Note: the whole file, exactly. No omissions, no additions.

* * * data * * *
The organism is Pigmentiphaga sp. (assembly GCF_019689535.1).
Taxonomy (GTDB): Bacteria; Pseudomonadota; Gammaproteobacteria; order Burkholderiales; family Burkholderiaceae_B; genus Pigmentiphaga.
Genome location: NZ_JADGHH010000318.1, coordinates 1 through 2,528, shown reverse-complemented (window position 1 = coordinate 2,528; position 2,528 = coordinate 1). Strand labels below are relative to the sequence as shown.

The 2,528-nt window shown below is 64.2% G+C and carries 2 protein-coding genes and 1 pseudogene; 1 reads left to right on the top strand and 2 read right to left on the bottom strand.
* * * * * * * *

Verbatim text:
The organism is Pigmentiphaga sp. (assembly GCF_019689535.1).
Taxonomy (GTDB): Bacteria; Pseudomonadota; Gammaproteobacteria; order Burkholderiales; family Burkholderiaceae_B; genus Pigmentiphaga.
Genome location: NZ_JADGHH010000318.1, coordinates 1 through 2,528, shown reverse-complemented (window position 1 = coordinate 2,528; position 2,528 = coordinate 1). Strand labels below are relative to the sequence as shown.

The 2,528-nt window shown below is 64.2% G+C and carries 2 protein-coding genes and 1 pseudogene; 1 reads left to right on the top strand and 2 read right to left on the bottom strand.